When I snipe (which is most of the time, especially during V.I.P protection and when any packed flights arrive, I always have my finger outside the guard and act as recon. I am not a spotter, so I use my sniper scope and am ready to engage a target in seconds if necessary. If there a hostile situation arrises, I will have my finger rested on the trigger an will excert a small amount of pressure- I have had to kill and inflict flesh wounds before, so you never know what you could face in a job like mine.

As far as a SWAT team goes, they are very different to CT or armed police officers. They are called in when a situation arrises, and are always ready to fire.

ftp://ftp.blueyonder.co.uk/store1/incoming/JSF2.jpg

X35 Joint-Strike-Fighter (F35B US Designation)

ZeroSniper0
04-12-2004, 05:42 PM
hey, scotty, mind telling me y u had to resurrect this thread after 6 months? http://ubbxforums.ubi.com/images/smiley/16x16_smiley-indifferent.gif

...but anyway, im definitely sure SWAT teams would have their fingers in the trigger guards because they r going into erratic and unpredictable CQB combat, but im not the expert, so take my words with a grain of salt. army troops r probably the ones that go around with their fingers outside the trigger guards. im not sure about special forces, though...

________
http://www.ctbase.com/uploads/M40A3/.50-caliber.jpg
"I never thought I'd be alive today to write these lines, but when the sniper drew his bead...the life he saved was mine."

teebus
04-13-2004, 03:27 AM
The SAS certainly have their fingers in the guard, and are ready to fire at any time. As you said, I don't think it is wise for the army/marines to go around in populated civilian areas with their fingers on the trigger...

Scotty resurrected this thread after 6 months as he is a nerd, simple as that! http://ubbxforums.ubi.com/images/smiley/88.gif

ftp://ftp.blueyonder.co.uk/store1/incoming/JSF2.jpg

X35 Joint-Strike-Fighter (F35B US Designation)

LeadHead01
04-16-2004, 05:02 PM
I seriously can't believe any elite military units (such as the SAS) would go into a hostage situation (or any situation with the fingers on the triggers. I've been in military service for 15 months which, while being the longest service you do here in Sweden, is a relatively short time. Still, after this time I have this moving of the finger back and forth between trigger and outside of the trigger guard depending on whether or not I'm aiming at something/somebody rooted really deep.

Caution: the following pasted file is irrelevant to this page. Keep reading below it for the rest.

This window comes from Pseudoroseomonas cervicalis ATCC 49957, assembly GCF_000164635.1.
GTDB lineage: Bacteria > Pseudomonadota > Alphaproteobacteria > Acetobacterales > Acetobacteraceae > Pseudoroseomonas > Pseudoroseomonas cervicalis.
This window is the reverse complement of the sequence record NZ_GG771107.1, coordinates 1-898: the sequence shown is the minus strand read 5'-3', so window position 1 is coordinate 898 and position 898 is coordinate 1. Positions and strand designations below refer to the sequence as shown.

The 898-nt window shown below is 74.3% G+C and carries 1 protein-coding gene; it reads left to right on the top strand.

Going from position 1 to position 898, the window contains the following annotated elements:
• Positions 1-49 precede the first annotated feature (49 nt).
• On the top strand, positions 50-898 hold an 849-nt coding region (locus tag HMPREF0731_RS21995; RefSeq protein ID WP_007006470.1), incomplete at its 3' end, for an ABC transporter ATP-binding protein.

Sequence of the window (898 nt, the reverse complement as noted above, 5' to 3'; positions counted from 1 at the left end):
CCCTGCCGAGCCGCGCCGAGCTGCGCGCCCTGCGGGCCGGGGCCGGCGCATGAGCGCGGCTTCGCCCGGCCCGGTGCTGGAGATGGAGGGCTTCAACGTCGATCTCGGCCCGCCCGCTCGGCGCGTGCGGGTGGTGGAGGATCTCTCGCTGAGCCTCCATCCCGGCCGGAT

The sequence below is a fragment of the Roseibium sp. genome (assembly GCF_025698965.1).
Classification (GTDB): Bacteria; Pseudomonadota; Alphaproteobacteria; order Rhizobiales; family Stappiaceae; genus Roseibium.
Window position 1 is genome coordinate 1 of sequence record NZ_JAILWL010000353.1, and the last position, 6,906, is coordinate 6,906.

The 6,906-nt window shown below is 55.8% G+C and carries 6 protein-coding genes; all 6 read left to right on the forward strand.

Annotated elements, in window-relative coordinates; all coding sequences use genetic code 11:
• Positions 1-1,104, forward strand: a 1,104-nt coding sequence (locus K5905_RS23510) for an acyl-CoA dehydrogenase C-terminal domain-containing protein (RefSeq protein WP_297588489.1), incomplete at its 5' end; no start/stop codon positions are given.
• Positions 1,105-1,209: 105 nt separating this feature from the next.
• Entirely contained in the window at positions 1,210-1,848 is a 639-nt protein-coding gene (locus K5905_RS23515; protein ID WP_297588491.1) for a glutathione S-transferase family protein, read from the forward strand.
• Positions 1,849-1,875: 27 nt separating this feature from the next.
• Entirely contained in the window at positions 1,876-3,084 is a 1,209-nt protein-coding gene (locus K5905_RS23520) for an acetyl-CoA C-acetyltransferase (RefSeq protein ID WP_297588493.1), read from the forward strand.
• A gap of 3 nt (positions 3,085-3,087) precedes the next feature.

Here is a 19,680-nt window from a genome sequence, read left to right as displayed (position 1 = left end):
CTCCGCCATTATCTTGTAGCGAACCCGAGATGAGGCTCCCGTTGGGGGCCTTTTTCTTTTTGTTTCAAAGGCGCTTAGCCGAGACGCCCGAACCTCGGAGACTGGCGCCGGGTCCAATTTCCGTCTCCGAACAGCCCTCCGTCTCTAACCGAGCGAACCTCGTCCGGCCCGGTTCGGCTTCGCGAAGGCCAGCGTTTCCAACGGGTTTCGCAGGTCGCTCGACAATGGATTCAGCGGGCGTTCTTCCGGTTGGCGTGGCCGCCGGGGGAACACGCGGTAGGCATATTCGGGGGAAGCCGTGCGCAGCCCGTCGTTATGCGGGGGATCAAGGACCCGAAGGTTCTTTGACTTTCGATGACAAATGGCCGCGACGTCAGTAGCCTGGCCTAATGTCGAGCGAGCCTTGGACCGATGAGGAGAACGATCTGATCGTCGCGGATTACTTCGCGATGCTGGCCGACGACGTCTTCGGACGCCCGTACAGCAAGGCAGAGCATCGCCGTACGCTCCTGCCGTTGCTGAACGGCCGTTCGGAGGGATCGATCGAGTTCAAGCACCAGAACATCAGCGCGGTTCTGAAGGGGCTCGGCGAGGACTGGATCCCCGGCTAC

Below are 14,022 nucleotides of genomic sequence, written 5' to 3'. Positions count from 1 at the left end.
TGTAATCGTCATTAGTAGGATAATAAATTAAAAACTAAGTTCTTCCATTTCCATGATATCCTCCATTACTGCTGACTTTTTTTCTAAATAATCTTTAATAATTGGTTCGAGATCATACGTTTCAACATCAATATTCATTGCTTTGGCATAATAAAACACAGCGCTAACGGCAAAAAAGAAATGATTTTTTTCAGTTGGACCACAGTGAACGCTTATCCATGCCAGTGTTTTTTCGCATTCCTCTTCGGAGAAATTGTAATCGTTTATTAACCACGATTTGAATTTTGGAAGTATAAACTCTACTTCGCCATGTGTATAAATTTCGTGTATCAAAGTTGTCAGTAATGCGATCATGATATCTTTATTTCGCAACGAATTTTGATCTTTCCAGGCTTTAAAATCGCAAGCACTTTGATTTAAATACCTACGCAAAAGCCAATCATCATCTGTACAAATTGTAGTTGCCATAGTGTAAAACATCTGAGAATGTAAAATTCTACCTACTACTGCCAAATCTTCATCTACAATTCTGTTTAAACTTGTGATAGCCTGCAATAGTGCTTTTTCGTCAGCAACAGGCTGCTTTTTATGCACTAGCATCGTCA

A CQB encounter IRL is not like in RvS where all you do is press the mouse button and twist your wrist a bit in order to have your data packets beat your opponent's to the server... http://ubbxforums.ubi.com/infopop/emoticons/icon_wink.gif
Instead, you actually have to MOVE at least your arms, probably also the rest of your body (possibly even taking a short step). Compared to this, moving your finger to the trigger is no effort and takes no time at all as you do it pretty much in the same instant you make the decision to fire, alternatively prepare to fire (ie. aim at a known danger while it's still unclear if you really should shoot him.).

T-bred-tiger
04-16-2004, 08:00 PM
I like to keep my index finger off the trigger and out of the guard. I always have the safety on, and if I know I am not engaging, I usually won't chamber a round into my rifle unless I detect a threat. And when I am at base, when we unload, we always take out the magazine, take our gun over to a barrel full of sand, switch the gun to automatic and put the muzzle into the barrel and make sure the gun is clear by squeezing the trigger. Likewise, I always assume any firearm I pickup to be loaded and safety off.

teebus
04-17-2004, 01:51 AM
The SAS do have their fingers on the trigger in hostage situations as well LeadHead01, but they excert less pressure than when they are infiltrating a terrorist base. They always use thieir MP5s on semi-automatic to minimise the risk of harming civilians/hostages.

ftp://ftp.blueyonder.co.uk/store1/incoming/JSF2.jpg

X35 Joint-Strike-Fighter (F35B US Designation)

TAT-Radox
04-20-2004, 05:12 AM
yes its sop for all branches and common sense, my saftey is my finger ^^ but, the police with the mo5a2 is a moron, hell contract, and blow a hole though the wall and wouldent be surprised if he took s fans hwad off who was leaning over the edge or hit a beam and richocheted in the stands :| in madgrid air port i walked though customs with a cop LOOKING DOWN THE BARREL OF A HOT MP5A2 WITH IT ON BURST! i walked by and snickered nice saftey jack tard, hope u blow oyu brains out, its amazing how stupid some people are even if theve gone though military or para military training(meaning body guards police etc, there not the military http://ubbxforums.ubi.com/images/smiley/35.gif)

The last thing youll hear when you face me will be nothing but the click of a bolt. Then everything will go black....

teebus
04-20-2004, 11:17 AM
Wow... I never knew my uncle knew so much about the SAS. He amazes even me! http://ubbxforums.ubi.com/images/smiley/52.gif

ftp://ftp.blueyonder.co.uk/store1/incoming/JSF2.jpg

X35 Joint-Strike-Fighter (F35B US Designation)

Ramcke2005
11-30-2005, 09:39 AM
that fool in the pic has his mp5 on semi and if he were to pull that trigger he would be shootin at the **** crowd.........10/10 for poor weapons handling. noob.

Jus228
04-11-2006, 11:13 AM
NO amount of training will keep an ND from happening if you rest your finger on the trigger when you aren't engaging a target. Simple as that.